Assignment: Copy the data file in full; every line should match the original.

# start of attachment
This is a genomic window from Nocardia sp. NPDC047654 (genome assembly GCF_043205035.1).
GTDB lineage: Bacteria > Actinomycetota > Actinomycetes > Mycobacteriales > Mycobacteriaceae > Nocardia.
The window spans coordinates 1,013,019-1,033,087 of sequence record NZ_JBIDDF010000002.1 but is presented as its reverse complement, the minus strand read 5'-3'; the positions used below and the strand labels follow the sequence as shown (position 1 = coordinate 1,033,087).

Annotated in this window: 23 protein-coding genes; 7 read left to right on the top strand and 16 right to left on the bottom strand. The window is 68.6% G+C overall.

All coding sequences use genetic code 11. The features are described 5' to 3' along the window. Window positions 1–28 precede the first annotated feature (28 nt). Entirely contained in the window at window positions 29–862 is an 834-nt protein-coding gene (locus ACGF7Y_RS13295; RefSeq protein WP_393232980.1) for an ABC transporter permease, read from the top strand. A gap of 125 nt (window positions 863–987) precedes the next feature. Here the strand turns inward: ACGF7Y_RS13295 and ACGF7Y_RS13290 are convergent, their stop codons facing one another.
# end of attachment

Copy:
This is a genomic window from Nocardia sp. NPDC047654 (genome assembly GCF_043205035.1).
GTDB lineage: Bacteria > Actinomycetota > Actinomycetes > Mycobacteriales > Mycobacteriaceae > Nocardia.
The window spans coordinates 1,013,019-1,033,087 of sequence record NZ_JBIDDF010000002.1 but is presented as its reverse complement, the minus strand read 5'-3'; the positions used below and the strand labels follow the sequence as shown (position 1 = coordinate 1,033,087).

Annotated in this window: 23 protein-coding genes; 7 read left to right on the top strand and 16 right to left on the bottom strand. The window is 68.6% G+C overall.

All coding sequences use genetic code 11. The features are described 5' to 3' along the window. Window positions 1–28 precede the first annotated feature (28 nt). Entirely contained in the window at window positions 29–862 is an 834-nt protein-coding gene (locus ACGF7Y_RS13295; RefSeq protein WP_393232980.1) for an ABC transporter permease, read from the top strand. A gap of 125 nt (window positions 863–987) precedes the next feature. Here the strand turns inward: ACGF7Y_RS13295 and ACGF7Y_RS13290 are convergent, their stop codons facing one another.